By Greggory Moore
Councilmembers Patrick O'Donnell and Suja Lowenthal, along with Sen. Ricardo Lara, at the Golden Sails on December 22. Photo by Leigh Shelton.
Shortly before the holidays, the Best Western Golden Sails Hotel received a visit from four Long Beach councilmembers and a state senator, all concerned that the downsizing the hotel was undertaking less than a week before Measure N went into effect was a maneuver to avoid complying with the "living wage" initiative.
On December 10, a memo from Golden Sails General Manager Mathew Daniel alerted all employees to the fact that they would be terminated on December 16 as a result of the hotel's being downsized—due to insufficient occupancy rates, the memo indicated—though most would be rehired by a "new corporation" that was taking over.
Upon learning of the Golden Sails' plans, Councilmembers Suja Lowenthal, Patrick O'Donnell, Al Austin and Steven Neal, along with State Senator Ricardo Lara, trekked out to the hotel on December 22 to make it clear to management that they desired the will of the voters, as expressed by way of the passage of Measure N, to be respected.
"I was at the Golden Sails standing up for democracy and standing with the workers and their families," says O'Donnell. "We need to make sure that the will of the voters is followed."
Neal offers the same rationale for his presence. "Unfortunately," he notes, "no one from the hotel management was willing to speak with us on that particular afternoon."
Lowenthal says that although she "never expected any real feedback from Golden Sails management," she nonetheless "felt it was important to show up and lend support to the hotel workers."
Measure N, which was passed in last November's election, mandates that all hotels with over 100 rooms pay its employees a minimum of $13 per hour. Prior to the downsizing, the Golden Sails was listed as a 173-room hotel. According to a front-desk employee, since the downsizing has been completed, the hotel has 98 rooms—just below the threshold at which Measure N takes effect.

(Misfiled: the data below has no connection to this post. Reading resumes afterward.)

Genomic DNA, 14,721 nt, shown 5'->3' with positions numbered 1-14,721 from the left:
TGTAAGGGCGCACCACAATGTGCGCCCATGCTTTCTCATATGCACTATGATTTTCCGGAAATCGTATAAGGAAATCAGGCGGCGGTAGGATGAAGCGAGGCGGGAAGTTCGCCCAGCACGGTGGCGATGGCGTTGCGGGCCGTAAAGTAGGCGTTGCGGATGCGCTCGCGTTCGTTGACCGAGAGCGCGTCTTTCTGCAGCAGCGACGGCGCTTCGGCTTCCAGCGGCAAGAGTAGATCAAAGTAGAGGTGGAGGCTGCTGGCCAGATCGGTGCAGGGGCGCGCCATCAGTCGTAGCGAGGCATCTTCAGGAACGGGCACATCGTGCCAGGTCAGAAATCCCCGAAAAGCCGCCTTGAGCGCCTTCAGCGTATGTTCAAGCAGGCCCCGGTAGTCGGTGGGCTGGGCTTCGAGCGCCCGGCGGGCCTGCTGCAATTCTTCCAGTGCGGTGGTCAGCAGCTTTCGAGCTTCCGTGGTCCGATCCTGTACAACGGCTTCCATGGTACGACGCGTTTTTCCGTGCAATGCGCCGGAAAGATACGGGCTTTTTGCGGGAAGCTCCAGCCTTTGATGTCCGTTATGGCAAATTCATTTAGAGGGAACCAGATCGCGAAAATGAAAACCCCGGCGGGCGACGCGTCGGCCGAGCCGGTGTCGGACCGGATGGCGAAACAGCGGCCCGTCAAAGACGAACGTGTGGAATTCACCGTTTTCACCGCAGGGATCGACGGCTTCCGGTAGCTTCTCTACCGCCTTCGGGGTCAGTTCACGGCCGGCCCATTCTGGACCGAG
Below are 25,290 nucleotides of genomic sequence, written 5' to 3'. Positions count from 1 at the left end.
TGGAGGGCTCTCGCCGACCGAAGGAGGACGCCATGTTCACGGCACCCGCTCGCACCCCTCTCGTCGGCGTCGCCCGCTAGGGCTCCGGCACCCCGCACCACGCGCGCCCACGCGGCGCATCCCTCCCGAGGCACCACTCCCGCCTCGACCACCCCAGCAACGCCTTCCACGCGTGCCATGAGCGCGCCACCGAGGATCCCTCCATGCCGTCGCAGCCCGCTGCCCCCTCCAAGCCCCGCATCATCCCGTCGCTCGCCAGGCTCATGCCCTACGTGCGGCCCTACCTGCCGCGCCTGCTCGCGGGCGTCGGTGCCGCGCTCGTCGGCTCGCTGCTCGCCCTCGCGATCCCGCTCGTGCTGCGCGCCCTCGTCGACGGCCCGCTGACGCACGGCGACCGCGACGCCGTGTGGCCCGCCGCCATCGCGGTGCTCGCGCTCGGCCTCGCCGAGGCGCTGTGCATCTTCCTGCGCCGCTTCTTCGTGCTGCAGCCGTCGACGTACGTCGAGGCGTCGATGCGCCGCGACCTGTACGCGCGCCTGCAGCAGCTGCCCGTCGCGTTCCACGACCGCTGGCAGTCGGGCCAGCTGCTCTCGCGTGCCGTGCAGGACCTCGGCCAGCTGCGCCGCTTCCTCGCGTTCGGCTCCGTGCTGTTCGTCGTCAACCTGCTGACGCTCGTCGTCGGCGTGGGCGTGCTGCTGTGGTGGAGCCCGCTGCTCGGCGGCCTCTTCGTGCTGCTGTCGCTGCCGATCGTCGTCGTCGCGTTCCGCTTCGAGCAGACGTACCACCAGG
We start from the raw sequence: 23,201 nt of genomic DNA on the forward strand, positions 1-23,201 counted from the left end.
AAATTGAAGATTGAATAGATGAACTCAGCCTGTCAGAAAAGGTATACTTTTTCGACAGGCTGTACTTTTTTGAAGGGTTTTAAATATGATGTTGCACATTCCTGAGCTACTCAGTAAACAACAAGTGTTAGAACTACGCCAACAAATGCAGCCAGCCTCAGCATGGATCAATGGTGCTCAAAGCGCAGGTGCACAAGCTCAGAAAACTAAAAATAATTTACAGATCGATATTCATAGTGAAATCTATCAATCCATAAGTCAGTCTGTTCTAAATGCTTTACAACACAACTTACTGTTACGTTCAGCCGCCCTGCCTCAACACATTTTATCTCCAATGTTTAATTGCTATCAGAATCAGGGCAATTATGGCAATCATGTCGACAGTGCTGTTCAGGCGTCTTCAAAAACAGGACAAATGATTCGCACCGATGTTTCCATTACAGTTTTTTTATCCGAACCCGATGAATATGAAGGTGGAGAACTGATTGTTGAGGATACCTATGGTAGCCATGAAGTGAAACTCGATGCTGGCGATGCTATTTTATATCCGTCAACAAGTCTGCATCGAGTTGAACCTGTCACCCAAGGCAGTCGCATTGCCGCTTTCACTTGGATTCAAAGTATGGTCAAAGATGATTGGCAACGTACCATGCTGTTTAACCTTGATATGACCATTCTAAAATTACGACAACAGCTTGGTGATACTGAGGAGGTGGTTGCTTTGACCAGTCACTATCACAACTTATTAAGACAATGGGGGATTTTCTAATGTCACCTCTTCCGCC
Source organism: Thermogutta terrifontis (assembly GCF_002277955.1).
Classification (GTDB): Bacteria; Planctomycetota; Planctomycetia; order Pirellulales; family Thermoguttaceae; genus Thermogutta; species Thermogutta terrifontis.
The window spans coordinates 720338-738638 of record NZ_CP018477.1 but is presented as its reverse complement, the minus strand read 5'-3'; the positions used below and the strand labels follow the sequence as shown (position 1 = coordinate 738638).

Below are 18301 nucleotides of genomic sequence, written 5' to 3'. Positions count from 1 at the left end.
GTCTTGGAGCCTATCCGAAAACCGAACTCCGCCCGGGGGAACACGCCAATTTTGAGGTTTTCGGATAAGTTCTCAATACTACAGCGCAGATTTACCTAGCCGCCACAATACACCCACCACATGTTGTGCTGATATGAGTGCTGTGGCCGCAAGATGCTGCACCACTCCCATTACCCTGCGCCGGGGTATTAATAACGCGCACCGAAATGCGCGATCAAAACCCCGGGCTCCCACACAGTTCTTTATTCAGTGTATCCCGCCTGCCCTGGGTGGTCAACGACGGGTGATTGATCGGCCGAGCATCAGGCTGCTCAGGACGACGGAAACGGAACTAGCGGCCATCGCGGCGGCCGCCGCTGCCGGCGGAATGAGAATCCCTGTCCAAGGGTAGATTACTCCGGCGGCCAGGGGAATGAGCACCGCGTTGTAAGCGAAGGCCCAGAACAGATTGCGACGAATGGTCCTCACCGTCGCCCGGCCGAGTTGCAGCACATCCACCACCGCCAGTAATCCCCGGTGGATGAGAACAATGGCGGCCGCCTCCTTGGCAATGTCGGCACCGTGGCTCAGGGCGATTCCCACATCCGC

When reached by the Post for comment, Senator Lara did not pull any punches.
"I believe that any attempt to undo the will of the voters is unjust and cowardly," he said. "Prior to Measure N, [Long Beach] hotel employees' wages were among the lowest in the industry. These employees, who work day in and day out to take care of our citizens and communities by doing work that often goes unnoticed and unrewarded, rightfully deserve access to a living wage and sick days. In a local economy where the hotel industry is 10 percent of the employment rate, it does not make sense to demoralize, mistreat, and get rid of hard working employees."
Management at the Golden Sails did not reply to the Post's requests for comment.
Neal says he believes Measure N is not only good for the hotel workers it affects, but also a good thing for Long Beach as a whole.
"I think with Measure N we enhance our standing the region," Neal says. "When you look at cities like Los Angeles and Santa Monica, they all have living-wage ordinances […] I believe in the philosophy that if you help the people that have the least, you really improve the lot for everyone. […] In the long run it will put us in a more competitive position [in the region] for business, for tourism."
Lara says he will not stop fighting for Measure N and similar employee protections, and he calls upon the Long Beach City Council to do what is necessary to that effect.
"I will continue to work with local government officials to ensure that employees' rights are protected and the will of the voters is carried out," Lara told the Post. "I urge the council to close any loopholes that may interfere with the full implementation of Measure N."